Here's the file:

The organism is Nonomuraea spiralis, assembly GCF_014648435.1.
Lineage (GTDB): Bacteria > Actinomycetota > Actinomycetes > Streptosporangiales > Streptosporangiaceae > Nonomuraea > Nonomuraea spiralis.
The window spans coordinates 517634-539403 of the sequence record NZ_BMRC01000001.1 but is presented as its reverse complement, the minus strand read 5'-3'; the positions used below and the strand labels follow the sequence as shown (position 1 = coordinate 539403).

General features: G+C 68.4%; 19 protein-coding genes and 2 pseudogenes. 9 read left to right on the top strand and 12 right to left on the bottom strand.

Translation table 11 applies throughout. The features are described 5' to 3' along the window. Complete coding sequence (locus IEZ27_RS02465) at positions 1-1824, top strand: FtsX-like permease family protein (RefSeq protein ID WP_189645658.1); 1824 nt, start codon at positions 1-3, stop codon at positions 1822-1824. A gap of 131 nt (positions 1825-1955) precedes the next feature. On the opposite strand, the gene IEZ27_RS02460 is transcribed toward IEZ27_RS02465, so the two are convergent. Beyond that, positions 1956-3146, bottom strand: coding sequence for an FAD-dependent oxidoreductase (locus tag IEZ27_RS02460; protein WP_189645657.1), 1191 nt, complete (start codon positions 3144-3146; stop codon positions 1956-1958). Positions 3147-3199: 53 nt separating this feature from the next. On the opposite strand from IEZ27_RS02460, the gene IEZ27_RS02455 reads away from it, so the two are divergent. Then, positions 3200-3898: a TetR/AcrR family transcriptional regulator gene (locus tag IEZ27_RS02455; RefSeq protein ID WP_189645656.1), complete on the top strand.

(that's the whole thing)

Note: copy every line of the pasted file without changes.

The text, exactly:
The organism is Nonomuraea spiralis, assembly GCF_014648435.1.
Lineage (GTDB): Bacteria > Actinomycetota > Actinomycetes > Streptosporangiales > Streptosporangiaceae > Nonomuraea > Nonomuraea spiralis.
The window spans coordinates 517634-539403 of the sequence record NZ_BMRC01000001.1 but is presented as its reverse complement, the minus strand read 5'-3'; the positions used below and the strand labels follow the sequence as shown (position 1 = coordinate 539403).

General features: G+C 68.4%; 19 protein-coding genes and 2 pseudogenes. 9 read left to right on the top strand and 12 right to left on the bottom strand.

Translation table 11 applies throughout. The features are described 5' to 3' along the window. Complete coding sequence (locus IEZ27_RS02465) at positions 1-1824, top strand: FtsX-like permease family protein (RefSeq protein ID WP_189645658.1); 1824 nt, start codon at positions 1-3, stop codon at positions 1822-1824. A gap of 131 nt (positions 1825-1955) precedes the next feature. On the opposite strand, the gene IEZ27_RS02460 is transcribed toward IEZ27_RS02465, so the two are convergent. Beyond that, positions 1956-3146, bottom strand: coding sequence for an FAD-dependent oxidoreductase (locus tag IEZ27_RS02460; protein WP_189645657.1), 1191 nt, complete (start codon positions 3144-3146; stop codon positions 1956-1958). Positions 3147-3199: 53 nt separating this feature from the next. On the opposite strand from IEZ27_RS02460, the gene IEZ27_RS02455 reads away from it, so the two are divergent. Then, positions 3200-3898: a TetR/AcrR family transcriptional regulator gene (locus tag IEZ27_RS02455; RefSeq protein ID WP_189645656.1), complete on the top strand.